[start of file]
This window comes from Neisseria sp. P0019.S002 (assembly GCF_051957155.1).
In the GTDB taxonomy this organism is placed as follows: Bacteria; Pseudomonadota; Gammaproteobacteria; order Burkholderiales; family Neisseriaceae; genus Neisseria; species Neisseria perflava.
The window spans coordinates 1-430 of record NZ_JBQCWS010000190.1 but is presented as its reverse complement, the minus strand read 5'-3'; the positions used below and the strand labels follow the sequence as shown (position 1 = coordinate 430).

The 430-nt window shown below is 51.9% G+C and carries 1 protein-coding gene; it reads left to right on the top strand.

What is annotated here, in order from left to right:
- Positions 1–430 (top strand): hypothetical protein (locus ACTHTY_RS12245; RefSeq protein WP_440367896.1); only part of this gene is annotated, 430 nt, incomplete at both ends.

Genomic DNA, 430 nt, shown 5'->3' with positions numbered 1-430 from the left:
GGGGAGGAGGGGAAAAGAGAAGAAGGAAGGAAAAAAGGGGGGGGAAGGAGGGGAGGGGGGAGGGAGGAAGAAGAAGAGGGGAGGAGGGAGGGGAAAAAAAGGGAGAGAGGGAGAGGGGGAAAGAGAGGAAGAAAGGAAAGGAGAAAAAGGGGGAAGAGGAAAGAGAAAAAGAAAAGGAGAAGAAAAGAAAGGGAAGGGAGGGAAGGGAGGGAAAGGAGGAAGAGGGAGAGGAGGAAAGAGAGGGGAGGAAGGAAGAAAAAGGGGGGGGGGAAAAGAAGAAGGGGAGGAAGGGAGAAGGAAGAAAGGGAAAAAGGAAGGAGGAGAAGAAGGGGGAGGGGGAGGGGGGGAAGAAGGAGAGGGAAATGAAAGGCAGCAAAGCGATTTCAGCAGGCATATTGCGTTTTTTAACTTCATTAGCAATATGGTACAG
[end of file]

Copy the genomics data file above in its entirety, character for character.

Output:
This window comes from Neisseria sp. P0019.S002 (assembly GCF_051957155.1).
In the GTDB taxonomy this organism is placed as follows: Bacteria; Pseudomonadota; Gammaproteobacteria; order Burkholderiales; family Neisseriaceae; genus Neisseria; species Neisseria perflava.
The window spans coordinates 1-430 of record NZ_JBQCWS010000190.1 but is presented as its reverse complement, the minus strand read 5'-3'; the positions used below and the strand labels follow the sequence as shown (position 1 = coordinate 430).

The 430-nt window shown below is 51.9% G+C and carries 1 protein-coding gene; it reads left to right on the top strand.

What is annotated here, in order from left to right:
- Positions 1–430 (top strand): hypothetical protein (locus ACTHTY_RS12245; RefSeq protein WP_440367896.1); only part of this gene is annotated, 430 nt, incomplete at both ends.

Genomic DNA, 430 nt, shown 5'->3' with positions numbered 1-430 from the left:
GGGGAGGAGGGGAAAAGAGAAGAAGGAAGGAAAAAAGGGGGGGGAAGGAGGGGAGGGGGGAGGGAGGAAGAAGAAGAGGGGAGGAGGGAGGGGAAAAAAAGGGAGAGAGGGAGAGGGGGAAAGAGAGGAAGAAAGGAAAGGAGAAAAAGGGGGAAGAGGAAAGAGAAAAAGAAAAGGAGAAGAAAAGAAAGGGAAGGGAGGGAAGGGAGGGAAAGGAGGAAGAGGGAGAGGAGGAAAGAGAGGGGAGGAAGGAAGAAAAAGGGGGGGGGGAAAAGAAGAAGGGGAGGAAGGGAGAAGGAAGAAAGGGAAAAAGGAAGGAGGAGAAGAAGGGGGAGGGGGAGGGGGGGAAGAAGGAGAGGGAAATGAAAGGCAGCAAAGCGATTTCAGCAGGCATATTGCGTTTTTTAACTTCATTAGCAATATGGTACAG